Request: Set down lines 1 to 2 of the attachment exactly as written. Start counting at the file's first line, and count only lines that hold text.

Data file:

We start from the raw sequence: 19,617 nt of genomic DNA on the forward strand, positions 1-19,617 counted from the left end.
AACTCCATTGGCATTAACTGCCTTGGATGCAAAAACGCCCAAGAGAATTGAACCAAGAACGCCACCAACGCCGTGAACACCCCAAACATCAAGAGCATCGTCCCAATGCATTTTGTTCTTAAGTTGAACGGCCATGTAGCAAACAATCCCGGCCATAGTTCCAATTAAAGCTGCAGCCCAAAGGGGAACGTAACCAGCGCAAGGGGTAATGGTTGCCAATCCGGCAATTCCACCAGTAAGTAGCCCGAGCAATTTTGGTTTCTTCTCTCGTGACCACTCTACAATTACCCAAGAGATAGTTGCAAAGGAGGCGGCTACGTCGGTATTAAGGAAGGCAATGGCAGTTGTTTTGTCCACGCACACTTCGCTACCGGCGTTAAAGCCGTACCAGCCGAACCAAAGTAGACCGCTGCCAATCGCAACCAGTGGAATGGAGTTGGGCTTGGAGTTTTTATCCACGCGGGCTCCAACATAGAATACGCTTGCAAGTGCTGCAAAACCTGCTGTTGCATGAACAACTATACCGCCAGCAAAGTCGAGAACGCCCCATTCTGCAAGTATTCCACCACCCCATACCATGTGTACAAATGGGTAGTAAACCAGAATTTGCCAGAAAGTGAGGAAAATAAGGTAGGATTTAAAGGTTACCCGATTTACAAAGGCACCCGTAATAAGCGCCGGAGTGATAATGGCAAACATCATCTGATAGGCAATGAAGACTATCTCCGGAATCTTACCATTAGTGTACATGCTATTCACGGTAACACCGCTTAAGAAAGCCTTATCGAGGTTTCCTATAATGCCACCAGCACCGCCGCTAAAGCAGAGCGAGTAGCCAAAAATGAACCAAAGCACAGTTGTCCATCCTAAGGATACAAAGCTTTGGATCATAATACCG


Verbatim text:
We start from the raw sequence: 19,617 nt of genomic DNA on the forward strand, positions 1-19,617 counted from the left end.
AACTCCATTGGCATTAACTGCCTTGGATGCAAAAACGCCCAAGAGAATTGAACCAAGAACGCCACCAACGCCGTGAACACCCCAAACATCAAGAGCATCGTCCCAATGCATTTTGTTCTTAAGTTGAACGGCCATGTAGCAAACAATCCCGGCCATAGTTCCAATTAAAGCTGCAGCCCAAAGGGGAACGTAACCAGCGCAAGGGGTAATGGTTGCCAATCCGGCAATTCCACCAGTAAGTAGCCCGAGCAATTTTGGTTTCTTCTCTCGTGACCACTCTACAATTACCCAAGAGATAGTTGCAAAGGAGGCGGCTACGTCGGTATTAAGGAAGGCAATGGCAGTTGTTTTGTCCACGCACACTTCGCTACCGGCGTTAAAGCCGTACCAGCCGAACCAAAGTAGACCGCTGCCAATCGCAACCAGTGGAATGGAGTTGGGCTTGGAGTTTTTATCCACGCGGGCTCCAACATAGAATACGCTTGCAAGTGCTGCAAAACCTGCTGTTGCATGAACAACTATACCGCCAGCAAAGTCGAGAACGCCCCATTCTGCAAGTATTCCACCACCCCATACCATGTGTACAAATGGGTAGTAAACCAGAATTTGCCAGAAAGTGAGGAAAATAAGGTAGGATTTAAAGGTTACCCGATTTACAAAGGCACCCGTAATAAGCGCCGGAGTGATAATGGCAAACATCATCTGATAGGCAATGAAGACTATCTCCGGAATCTTACCATTAGTGTACATGCTATTCACGGTAACACCGCTTAAGAAAGCCTTATCGAGGTTTCCTATAATGCCACCAGCACCGCCGCTAAAGCAGAGCGAGTAGCCAAAAATGAACCAAAGCACAGTTGTCCATCCTAAGGATACAAAGCTTTGGATCATAATACCG